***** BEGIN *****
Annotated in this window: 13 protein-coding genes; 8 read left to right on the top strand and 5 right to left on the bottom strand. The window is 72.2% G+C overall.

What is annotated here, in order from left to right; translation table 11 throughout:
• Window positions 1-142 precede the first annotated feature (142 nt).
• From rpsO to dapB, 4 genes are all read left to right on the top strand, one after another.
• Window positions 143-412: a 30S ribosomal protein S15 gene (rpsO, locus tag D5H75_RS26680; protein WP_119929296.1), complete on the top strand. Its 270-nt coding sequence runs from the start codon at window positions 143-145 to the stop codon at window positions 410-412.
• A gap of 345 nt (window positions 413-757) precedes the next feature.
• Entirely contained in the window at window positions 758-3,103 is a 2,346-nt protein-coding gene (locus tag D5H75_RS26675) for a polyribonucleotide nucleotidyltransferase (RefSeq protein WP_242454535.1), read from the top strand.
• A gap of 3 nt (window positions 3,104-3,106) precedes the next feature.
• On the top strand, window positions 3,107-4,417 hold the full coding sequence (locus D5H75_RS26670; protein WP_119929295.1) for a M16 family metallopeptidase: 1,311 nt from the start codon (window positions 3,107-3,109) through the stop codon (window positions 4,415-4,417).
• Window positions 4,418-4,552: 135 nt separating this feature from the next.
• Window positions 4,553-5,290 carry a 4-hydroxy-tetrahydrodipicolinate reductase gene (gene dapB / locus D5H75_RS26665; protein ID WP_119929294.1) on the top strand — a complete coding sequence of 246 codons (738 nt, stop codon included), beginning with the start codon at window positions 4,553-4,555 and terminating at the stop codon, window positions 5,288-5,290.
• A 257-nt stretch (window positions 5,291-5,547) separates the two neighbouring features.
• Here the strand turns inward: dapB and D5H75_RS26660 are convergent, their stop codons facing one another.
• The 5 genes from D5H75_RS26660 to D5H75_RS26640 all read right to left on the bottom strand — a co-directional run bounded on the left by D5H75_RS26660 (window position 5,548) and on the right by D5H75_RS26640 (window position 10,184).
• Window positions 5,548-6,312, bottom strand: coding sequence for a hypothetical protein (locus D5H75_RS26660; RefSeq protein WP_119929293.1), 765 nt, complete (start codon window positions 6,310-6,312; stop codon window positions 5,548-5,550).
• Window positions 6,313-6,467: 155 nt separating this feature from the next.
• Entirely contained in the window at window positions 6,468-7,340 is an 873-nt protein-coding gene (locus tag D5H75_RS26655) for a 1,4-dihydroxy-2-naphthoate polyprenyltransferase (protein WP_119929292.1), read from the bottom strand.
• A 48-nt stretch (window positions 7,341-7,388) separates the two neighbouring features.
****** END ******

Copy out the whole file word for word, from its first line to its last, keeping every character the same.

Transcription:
Annotated in this window: 13 protein-coding genes; 8 read left to right on the top strand and 5 right to left on the bottom strand. The window is 72.2% G+C overall.

What is annotated here, in order from left to right; translation table 11 throughout:
• Window positions 1-142 precede the first annotated feature (142 nt).
• From rpsO to dapB, 4 genes are all read left to right on the top strand, one after another.
• Window positions 143-412: a 30S ribosomal protein S15 gene (rpsO, locus tag D5H75_RS26680; protein WP_119929296.1), complete on the top strand. Its 270-nt coding sequence runs from the start codon at window positions 143-145 to the stop codon at window positions 410-412.
• A gap of 345 nt (window positions 413-757) precedes the next feature.
• Entirely contained in the window at window positions 758-3,103 is a 2,346-nt protein-coding gene (locus tag D5H75_RS26675) for a polyribonucleotide nucleotidyltransferase (RefSeq protein WP_242454535.1), read from the top strand.
• A gap of 3 nt (window positions 3,104-3,106) precedes the next feature.
• On the top strand, window positions 3,107-4,417 hold the full coding sequence (locus D5H75_RS26670; protein WP_119929295.1) for a M16 family metallopeptidase: 1,311 nt from the start codon (window positions 3,107-3,109) through the stop codon (window positions 4,415-4,417).
• Window positions 4,418-4,552: 135 nt separating this feature from the next.
• Window positions 4,553-5,290 carry a 4-hydroxy-tetrahydrodipicolinate reductase gene (gene dapB / locus D5H75_RS26665; protein ID WP_119929294.1) on the top strand — a complete coding sequence of 246 codons (738 nt, stop codon included), beginning with the start codon at window positions 4,553-4,555 and terminating at the stop codon, window positions 5,288-5,290.
• A 257-nt stretch (window positions 5,291-5,547) separates the two neighbouring features.
• Here the strand turns inward: dapB and D5H75_RS26660 are convergent, their stop codons facing one another.
• The 5 genes from D5H75_RS26660 to D5H75_RS26640 all read right to left on the bottom strand — a co-directional run bounded on the left by D5H75_RS26660 (window position 5,548) and on the right by D5H75_RS26640 (window position 10,184).
• Window positions 5,548-6,312, bottom strand: coding sequence for a hypothetical protein (locus D5H75_RS26660; RefSeq protein WP_119929293.1), 765 nt, complete (start codon window positions 6,310-6,312; stop codon window positions 5,548-5,550).
• Window positions 6,313-6,467: 155 nt separating this feature from the next.
• Entirely contained in the window at window positions 6,468-7,340 is an 873-nt protein-coding gene (locus tag D5H75_RS26655) for a 1,4-dihydroxy-2-naphthoate polyprenyltransferase (protein WP_119929292.1), read from the bottom strand.
• A 48-nt stretch (window positions 7,341-7,388) separates the two neighbouring features.